Manker MC01 Flashlight Review

Manker MC01 Flashlight Review

The Manker MC01 is an interesting little flashlight with a built in 18650, simple user interface, and USB-C charging! Read on for more!


Official Specs and Features

Here’s a link to the Manker MC01 flashlight product page.

Versions

I think there’s just one body available of the MC01, but it’s available with either neutral white emitter (seen here) or cool white. More on this later, but note that the neutral white is much more of a warm white!

Price

Flashlightgo.com has the Manker MC01 flashlight for $24.99 right now


Short Review

I didn’t initially know that the MC01 has a built-in battery. That’s a downside but I’d realy say that’s one of the few downsides. Despite that built-in cell, I actually really like this light! I could handle a lower low, but I can live with every other concession it makes. And the price is low!

Long Review

The Big Table

Manker MC01 Flashlight
Emitter: Samsung LH351d (Neutral White – 4000K, 90CRI)
Price in USD at publication time: $24.99 at flashlightgo.com
Cell: 1×18650
Runtime Graphs
LVP? ?
Switch Type: E-Switch
Quiescent Current (mA): ?
On-Board Charging? Yes
Charge Port Type: USB-C
Charge Graph
Power off Charge Port All modes
Claimed Lumens (lm) 1030
Measured Lumens (at 30s) 496 (48.2% of claim)^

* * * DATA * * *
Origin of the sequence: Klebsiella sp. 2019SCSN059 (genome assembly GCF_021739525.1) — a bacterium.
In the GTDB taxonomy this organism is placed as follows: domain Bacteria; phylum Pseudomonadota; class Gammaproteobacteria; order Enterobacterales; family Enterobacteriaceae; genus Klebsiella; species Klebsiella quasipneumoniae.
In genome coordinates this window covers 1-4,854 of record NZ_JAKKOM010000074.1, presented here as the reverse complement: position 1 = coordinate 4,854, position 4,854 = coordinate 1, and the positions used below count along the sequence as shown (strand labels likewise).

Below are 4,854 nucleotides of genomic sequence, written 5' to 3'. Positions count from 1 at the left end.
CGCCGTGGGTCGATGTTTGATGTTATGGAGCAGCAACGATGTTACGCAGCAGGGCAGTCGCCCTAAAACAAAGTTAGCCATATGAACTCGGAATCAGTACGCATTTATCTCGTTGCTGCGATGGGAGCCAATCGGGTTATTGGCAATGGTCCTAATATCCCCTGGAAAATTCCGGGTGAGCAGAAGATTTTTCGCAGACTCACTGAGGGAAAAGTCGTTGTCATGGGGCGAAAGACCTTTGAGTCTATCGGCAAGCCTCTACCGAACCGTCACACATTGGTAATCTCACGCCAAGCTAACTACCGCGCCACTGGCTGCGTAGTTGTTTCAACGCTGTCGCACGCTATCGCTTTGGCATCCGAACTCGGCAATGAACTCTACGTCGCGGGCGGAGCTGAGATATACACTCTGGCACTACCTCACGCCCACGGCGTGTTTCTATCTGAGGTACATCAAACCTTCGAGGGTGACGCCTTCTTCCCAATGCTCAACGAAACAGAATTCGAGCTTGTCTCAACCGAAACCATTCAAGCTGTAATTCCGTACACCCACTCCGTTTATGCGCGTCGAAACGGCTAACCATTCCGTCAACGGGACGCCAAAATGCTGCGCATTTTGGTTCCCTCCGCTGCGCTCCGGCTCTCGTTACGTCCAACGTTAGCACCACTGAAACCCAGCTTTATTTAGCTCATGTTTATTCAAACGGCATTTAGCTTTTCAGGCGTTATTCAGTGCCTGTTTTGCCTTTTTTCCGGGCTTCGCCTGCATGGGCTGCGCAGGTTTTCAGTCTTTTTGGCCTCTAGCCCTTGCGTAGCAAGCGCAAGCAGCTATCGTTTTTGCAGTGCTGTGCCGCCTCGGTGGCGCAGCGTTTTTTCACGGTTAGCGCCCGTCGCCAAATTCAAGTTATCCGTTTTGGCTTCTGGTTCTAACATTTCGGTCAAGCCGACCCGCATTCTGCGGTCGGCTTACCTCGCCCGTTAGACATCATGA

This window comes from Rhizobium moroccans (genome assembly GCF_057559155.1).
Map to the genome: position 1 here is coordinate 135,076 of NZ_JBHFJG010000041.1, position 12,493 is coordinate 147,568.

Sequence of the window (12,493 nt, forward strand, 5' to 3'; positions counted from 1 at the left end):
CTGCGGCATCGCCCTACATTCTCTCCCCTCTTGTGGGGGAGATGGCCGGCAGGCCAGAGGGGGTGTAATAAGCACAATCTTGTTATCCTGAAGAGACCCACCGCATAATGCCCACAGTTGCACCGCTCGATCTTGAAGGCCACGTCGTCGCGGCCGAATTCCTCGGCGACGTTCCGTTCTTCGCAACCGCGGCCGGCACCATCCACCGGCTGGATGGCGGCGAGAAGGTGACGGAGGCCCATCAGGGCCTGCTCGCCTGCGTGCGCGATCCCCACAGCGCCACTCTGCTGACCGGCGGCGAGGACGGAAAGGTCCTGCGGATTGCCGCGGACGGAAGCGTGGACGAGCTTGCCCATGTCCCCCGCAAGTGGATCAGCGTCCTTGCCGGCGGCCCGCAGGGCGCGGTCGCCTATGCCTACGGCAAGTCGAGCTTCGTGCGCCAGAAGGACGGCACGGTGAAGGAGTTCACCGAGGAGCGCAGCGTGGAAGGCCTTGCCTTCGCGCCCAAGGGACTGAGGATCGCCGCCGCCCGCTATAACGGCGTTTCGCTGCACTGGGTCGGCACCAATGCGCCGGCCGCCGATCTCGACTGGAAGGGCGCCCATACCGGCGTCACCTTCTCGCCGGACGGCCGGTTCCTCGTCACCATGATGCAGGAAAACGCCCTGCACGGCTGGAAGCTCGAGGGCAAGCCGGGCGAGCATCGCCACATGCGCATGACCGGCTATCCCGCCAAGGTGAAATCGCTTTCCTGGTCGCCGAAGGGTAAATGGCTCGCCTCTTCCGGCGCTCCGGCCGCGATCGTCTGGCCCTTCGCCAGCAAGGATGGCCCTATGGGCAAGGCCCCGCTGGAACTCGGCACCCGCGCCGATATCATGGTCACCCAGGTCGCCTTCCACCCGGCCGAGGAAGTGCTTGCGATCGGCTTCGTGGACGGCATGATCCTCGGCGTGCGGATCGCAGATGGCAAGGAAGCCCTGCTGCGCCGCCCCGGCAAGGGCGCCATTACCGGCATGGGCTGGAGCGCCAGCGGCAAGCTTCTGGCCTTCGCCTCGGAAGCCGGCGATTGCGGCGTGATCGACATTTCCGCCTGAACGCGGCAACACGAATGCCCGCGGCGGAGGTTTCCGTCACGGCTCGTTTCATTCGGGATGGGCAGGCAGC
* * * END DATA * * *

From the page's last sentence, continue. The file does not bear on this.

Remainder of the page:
Candela per Lumen 5.4
Claimed Throw (m) 120
Candela (Calculated) in cd (at 30s) 135lux @ 5.003m = 3379cd
Throw (Calculated) (m) 116.3 (96.9% of claim)^
Claimed CCT 4000K
Measured CCT Range (K) 3900 Kelvin
Item provided for review by: flashlightgo.com
All my Manker reviews!

^ Measurement disclaimer:  I am an amateur flashlight reviewer.  I don’t have $10,000 or even $1,000 worth of testing equipment.  I test output and such in PVC tubes!!  Please consider claims within 10% of what I measure to be perfectly reasonable (accurate, even).

What’s Included

Manker MC01 flashlight what's included

  • Manker MC01 flashlight
  • Charging cable (USB to USB-C)
  • Lanyard
  • Manual

Package and Manual

Manker MC01 flashlight box

Manker MC01 flashlight manual

Build Quality and Disassembly

Manker MC01 flashlight

The Manker MC01 is a very nicely built, simple flashlight. Despite looking quite traditional, it’s different in that the cell is built-in and not (really) user-serviceable. That makes it a good and safe option for those users who might otherwise not be comfortable with lithium-ion cells, though. 

As the light is sealed, there’s no disassembly to show. If you were inclined to tear the light down, I think you’d have to go in from the front by removing the TIR!

Size and Comps

4.03″ / 102.3mm (length) x 0.98″ / 25mm (head of diameter)
3.31oz / 93.8gram (built-in battery)

If the flashlight will headstand, I’ll show it here (usually the third photo).  If the flashlight will tailstand, I’ll also show that (usually in the fourth photo).